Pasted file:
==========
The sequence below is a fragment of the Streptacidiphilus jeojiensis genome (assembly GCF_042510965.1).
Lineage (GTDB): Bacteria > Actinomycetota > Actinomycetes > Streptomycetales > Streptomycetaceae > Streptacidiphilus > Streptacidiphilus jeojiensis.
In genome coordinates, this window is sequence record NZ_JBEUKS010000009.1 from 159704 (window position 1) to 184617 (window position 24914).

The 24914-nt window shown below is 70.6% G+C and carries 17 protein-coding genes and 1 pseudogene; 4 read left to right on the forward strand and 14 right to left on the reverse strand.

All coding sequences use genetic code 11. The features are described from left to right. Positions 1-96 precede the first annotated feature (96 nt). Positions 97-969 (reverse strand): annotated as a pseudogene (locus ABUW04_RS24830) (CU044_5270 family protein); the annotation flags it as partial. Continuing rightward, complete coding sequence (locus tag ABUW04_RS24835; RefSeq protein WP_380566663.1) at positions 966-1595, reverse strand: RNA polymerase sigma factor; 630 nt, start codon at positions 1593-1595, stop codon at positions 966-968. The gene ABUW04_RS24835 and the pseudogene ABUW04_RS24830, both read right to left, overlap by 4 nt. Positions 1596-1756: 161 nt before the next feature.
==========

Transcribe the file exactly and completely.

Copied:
The sequence below is a fragment of the Streptacidiphilus jeojiensis genome (assembly GCF_042510965.1).
Lineage (GTDB): Bacteria > Actinomycetota > Actinomycetes > Streptomycetales > Streptomycetaceae > Streptacidiphilus > Streptacidiphilus jeojiensis.
In genome coordinates, this window is sequence record NZ_JBEUKS010000009.1 from 159704 (window position 1) to 184617 (window position 24914).

The 24914-nt window shown below is 70.6% G+C and carries 17 protein-coding genes and 1 pseudogene; 4 read left to right on the forward strand and 14 right to left on the reverse strand.

All coding sequences use genetic code 11. The features are described from left to right. Positions 1-96 precede the first annotated feature (96 nt). Positions 97-969 (reverse strand): annotated as a pseudogene (locus ABUW04_RS24830) (CU044_5270 family protein); the annotation flags it as partial. Continuing rightward, complete coding sequence (locus tag ABUW04_RS24835; RefSeq protein WP_380566663.1) at positions 966-1595, reverse strand: RNA polymerase sigma factor; 630 nt, start codon at positions 1593-1595, stop codon at positions 966-968. The gene ABUW04_RS24835 and the pseudogene ABUW04_RS24830, both read right to left, overlap by 4 nt. Positions 1596-1756: 161 nt before the next feature.